Take pictures of the home, inside and out, showing the damage and keep them for your records. The pictures will be important should you have to defend yourself in court on an eviction procedure, or if the landlord refuses to return your deposit because you terminated your rental agreement early because of damage to the home.

If, due to a disaster, the landlord refuses to renew your lease, terminates your month-to-month rental agreement or increases your rent substantially, you can seek a court decision on whether the rental agreement or any part of it is unconscionable or if the landlord is acting in a retaliatory manner.


Before a disaster strikes, take several pictures of all the animals in your household and keep these pictures with your important insurance papers.  Be sure to include in the pictures any distinguishing marks. These pictures can help reunite you with a lost pet.

Have at least a minimum two week supply of pet food and water on hand at all times. Store the dry food in air tight/waterproof containers.

Your pets and livestock should have a collar, with tags; or a permanent ID such as a microchip implant or tattoo.  This will increase your chances of reuniting you with your pets if you become separated.

Start a buddy system with someone in your neighborhood so that they will check on your animals during disaster in case you aren’t home. Agree to do the same for them.

Check for pet friendly shelters in the area that you plan to evacuate, to ensure that you and your pet can stay together.  Planning ahead could save your pet’s life!  If you evacuate with pets, be sure to bring their vaccination records, medications and cleaning supplies.


Check with local organizations or listen to local news reports for information about where volunteers are needed.  Remember until volunteers are specifically requested, stay away from disaster areas, otherwise you may be more harm than good.

Bring your own food, water and emergency supplies to a disaster area if you are needed there. This is especially important in cases where a large area has been affected and emergency items are in short supply.

Do not drop off food, clothing or any other item to a government agency or disaster relief organization unless a particular item has been requested. Normally, these organizations do not have the resources to sort through the donated items.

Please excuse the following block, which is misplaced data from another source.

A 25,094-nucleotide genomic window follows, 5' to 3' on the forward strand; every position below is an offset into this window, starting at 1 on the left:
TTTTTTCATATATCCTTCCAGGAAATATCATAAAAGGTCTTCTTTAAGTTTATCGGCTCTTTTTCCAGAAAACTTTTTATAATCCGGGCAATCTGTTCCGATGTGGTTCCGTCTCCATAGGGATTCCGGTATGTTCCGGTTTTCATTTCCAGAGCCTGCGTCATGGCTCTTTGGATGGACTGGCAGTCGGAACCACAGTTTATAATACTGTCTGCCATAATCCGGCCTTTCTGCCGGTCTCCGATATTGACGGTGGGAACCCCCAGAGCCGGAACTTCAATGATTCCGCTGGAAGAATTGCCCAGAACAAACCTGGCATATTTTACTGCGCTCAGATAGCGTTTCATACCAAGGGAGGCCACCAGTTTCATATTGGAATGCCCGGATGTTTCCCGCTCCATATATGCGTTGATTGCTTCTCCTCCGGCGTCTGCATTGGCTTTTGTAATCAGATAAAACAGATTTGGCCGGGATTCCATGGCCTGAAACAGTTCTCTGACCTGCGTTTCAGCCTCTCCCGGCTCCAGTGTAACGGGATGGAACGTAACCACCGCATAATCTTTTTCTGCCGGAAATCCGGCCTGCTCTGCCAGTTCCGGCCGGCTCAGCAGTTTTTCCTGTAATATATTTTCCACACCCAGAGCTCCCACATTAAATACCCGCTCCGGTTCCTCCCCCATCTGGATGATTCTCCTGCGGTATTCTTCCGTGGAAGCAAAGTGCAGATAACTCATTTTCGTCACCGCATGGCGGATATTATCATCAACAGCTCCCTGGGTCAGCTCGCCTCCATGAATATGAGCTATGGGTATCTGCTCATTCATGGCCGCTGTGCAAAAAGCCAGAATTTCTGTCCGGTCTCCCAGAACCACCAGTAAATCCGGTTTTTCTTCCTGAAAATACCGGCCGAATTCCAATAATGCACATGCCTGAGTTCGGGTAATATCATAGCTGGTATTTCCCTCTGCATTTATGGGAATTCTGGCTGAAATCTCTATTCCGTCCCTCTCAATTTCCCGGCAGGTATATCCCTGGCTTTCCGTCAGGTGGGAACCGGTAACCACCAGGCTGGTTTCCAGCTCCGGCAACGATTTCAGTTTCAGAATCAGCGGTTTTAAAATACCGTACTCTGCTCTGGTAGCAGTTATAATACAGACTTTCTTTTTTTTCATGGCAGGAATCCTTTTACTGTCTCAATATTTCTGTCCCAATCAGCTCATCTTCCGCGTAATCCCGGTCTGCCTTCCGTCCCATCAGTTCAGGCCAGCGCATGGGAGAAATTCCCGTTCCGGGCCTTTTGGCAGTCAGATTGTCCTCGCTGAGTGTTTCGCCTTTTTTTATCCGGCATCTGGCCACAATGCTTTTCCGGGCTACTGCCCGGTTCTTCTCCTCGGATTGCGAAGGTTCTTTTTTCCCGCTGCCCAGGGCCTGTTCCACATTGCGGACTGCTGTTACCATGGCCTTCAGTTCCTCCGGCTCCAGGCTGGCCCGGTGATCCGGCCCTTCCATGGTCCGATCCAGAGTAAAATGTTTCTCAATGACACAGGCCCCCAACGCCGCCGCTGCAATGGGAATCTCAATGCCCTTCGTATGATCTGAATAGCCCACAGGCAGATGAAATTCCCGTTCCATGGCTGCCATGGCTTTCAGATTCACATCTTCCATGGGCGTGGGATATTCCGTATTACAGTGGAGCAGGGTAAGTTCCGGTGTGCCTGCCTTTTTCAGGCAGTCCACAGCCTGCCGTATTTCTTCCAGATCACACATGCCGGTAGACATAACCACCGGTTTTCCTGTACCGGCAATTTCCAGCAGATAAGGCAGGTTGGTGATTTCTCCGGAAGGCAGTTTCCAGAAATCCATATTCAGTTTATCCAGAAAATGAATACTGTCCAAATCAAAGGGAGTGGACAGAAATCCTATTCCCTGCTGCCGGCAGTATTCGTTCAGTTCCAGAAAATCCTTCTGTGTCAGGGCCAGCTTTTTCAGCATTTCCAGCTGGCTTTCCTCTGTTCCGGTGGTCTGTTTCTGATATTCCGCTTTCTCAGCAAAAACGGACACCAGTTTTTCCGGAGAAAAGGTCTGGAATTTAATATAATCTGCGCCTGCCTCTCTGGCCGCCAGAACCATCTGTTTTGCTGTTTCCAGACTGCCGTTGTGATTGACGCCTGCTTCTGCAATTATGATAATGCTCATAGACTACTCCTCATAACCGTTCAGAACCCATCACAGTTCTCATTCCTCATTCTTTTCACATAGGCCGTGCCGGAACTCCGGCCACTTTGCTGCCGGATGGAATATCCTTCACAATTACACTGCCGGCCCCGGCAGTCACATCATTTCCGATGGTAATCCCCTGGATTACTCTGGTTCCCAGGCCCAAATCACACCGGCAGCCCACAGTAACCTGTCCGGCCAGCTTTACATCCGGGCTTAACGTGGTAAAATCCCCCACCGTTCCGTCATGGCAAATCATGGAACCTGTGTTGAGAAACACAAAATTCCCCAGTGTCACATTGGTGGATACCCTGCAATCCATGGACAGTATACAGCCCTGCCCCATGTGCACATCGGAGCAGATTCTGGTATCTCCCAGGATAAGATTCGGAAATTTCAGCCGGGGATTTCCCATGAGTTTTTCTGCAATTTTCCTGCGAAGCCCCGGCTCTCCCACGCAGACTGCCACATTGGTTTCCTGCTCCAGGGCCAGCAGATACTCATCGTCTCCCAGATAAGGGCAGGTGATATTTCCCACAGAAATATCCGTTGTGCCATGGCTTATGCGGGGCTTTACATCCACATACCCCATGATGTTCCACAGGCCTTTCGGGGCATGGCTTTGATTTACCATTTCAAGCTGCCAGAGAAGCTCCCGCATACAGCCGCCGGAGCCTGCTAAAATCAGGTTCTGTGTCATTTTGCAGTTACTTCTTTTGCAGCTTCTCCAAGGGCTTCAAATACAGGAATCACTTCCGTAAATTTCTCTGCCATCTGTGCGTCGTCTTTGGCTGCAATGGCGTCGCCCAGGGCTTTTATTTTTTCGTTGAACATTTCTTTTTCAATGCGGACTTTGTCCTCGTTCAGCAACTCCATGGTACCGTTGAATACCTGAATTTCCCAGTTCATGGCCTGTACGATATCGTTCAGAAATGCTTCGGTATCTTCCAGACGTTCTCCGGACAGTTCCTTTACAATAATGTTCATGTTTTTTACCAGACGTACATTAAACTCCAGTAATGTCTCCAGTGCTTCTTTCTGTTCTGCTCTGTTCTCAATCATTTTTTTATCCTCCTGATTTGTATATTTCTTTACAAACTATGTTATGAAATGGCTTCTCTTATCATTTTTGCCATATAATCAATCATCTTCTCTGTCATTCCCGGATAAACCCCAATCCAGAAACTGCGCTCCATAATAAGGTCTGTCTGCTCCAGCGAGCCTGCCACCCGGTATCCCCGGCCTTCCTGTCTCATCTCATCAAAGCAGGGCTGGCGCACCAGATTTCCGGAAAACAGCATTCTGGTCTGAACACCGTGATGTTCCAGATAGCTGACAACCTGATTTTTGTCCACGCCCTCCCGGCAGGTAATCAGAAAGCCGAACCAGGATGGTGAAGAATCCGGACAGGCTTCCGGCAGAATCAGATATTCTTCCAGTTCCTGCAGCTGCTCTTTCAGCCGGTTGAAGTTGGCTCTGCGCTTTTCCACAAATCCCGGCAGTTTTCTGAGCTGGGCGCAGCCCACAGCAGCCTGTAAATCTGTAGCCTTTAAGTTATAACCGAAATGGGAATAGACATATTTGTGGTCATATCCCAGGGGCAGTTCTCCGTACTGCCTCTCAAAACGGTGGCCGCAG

Donate a quantity of a given item or class of items (such as nonperishable food) rather than a mix of different things.  That will make it easier for the relief personnel to distribute your donation.


Beware of people soliciting contributions on behalf of victims of a natural disaster. Ask the name of the organization they represent and their State ofFloridaregistration number.  Do not judge an organization solely on a name that sounds impressive. Many organizations use names similar to well-known charities and organizations.

Beware of pressure tactics. Reputable organizations won’t pressure you to give today; they will gladly accept your gift at a future date.

Not all organizations soliciting are true charities eligible to receive tax-deductible contributions.  Ask if donations are tax deductible.  Verify the information with the Florida Department of Agriculture and Consumer Services at 1-800-HELP-FLA (435-7352) or 850-410-3800 if calling from outside ofFlorida.

Never give cash.  Contribute by check payable to the organization, never to an individual’s name.

Charitable solicitation organizations must register with the state. To check on a group’s registration or complaint history, call the Florida Department of Agriculture and Consumer Services at 1-800-HELP-FLA (435-7352). You can also view our online Gift Givers’ Guide for up-to-date charitable organizations financial information.


Throughout the recovery period, it is important to monitor local radio or television reports and other media sources for information about where to get emergency housing, food, first aid, clothing and financial assistance.   Here are some important numbers that may help you during times of need:

State of Florida Emergency Management Information 24-hour hotline (FEIL)

Florida Department of Agriculture and Consumer Services Hotline
(including price gouging complaints)
1-800-HELP-FLA (1-800-435-7352)
850-410-3800 (calling outside of Florida)
1-800-FL-AYUDA (352-9832) En Español

American Red Cross – Donations Hotline
1-800-HELP-NOW (435-7669)

State of Florida
Volunteer and Donations Hotline
1-800-FL-HELP1 (354-3571)
Florida Department of Elder Affairs
1-800-96-ELDER (963-5337)

Florida Department of Financial Services
Insurance Claim Hotline

1-800-22-STORM (227-8676)

Agency for Workforce Innovation
Unemployment Claims Emergency Hotline


Salvation Army – Donation Helpline
1-800-SAL-ARMY (725-2769)

Federal Emergency
Management Agency (FEMA)
Registration / Application for Assistance

1-800-621-FEMA (621-3362)